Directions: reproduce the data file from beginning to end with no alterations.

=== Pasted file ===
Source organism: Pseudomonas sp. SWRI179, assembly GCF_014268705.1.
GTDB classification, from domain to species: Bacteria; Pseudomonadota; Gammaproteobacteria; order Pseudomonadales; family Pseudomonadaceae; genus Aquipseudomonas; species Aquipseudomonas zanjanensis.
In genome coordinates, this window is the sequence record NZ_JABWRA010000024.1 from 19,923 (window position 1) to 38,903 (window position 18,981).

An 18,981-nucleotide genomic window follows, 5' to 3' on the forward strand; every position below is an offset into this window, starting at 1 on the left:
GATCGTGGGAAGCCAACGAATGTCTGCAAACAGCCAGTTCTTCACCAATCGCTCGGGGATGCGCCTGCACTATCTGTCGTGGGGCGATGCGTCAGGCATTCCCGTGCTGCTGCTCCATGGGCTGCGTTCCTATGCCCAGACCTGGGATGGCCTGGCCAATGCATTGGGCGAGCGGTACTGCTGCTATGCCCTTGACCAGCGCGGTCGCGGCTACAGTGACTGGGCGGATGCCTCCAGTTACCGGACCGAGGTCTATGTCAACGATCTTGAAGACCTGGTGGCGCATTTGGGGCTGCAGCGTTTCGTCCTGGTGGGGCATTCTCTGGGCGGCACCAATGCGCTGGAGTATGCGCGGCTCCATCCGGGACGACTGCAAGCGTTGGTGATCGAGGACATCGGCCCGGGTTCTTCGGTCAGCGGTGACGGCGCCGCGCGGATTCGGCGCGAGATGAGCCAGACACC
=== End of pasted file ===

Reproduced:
Source organism: Pseudomonas sp. SWRI179, assembly GCF_014268705.1.
GTDB classification, from domain to species: Bacteria; Pseudomonadota; Gammaproteobacteria; order Pseudomonadales; family Pseudomonadaceae; genus Aquipseudomonas; species Aquipseudomonas zanjanensis.
In genome coordinates, this window is the sequence record NZ_JABWRA010000024.1 from 19,923 (window position 1) to 38,903 (window position 18,981).

An 18,981-nucleotide genomic window follows, 5' to 3' on the forward strand; every position below is an offset into this window, starting at 1 on the left:
GATCGTGGGAAGCCAACGAATGTCTGCAAACAGCCAGTTCTTCACCAATCGCTCGGGGATGCGCCTGCACTATCTGTCGTGGGGCGATGCGTCAGGCATTCCCGTGCTGCTGCTCCATGGGCTGCGTTCCTATGCCCAGACCTGGGATGGCCTGGCCAATGCATTGGGCGAGCGGTACTGCTGCTATGCCCTTGACCAGCGCGGTCGCGGCTACAGTGACTGGGCGGATGCCTCCAGTTACCGGACCGAGGTCTATGTCAACGATCTTGAAGACCTGGTGGCGCATTTGGGGCTGCAGCGTTTCGTCCTGGTGGGGCATTCTCTGGGCGGCACCAATGCGCTGGAGTATGCGCGGCTCCATCCGGGACGACTGCAAGCGTTGGTGATCGAGGACATCGGCCCGGGTTCTTCGGTCAGCGGTGACGGCGCCGCGCGGATTCGGCGCGAGATGAGCCAGACACC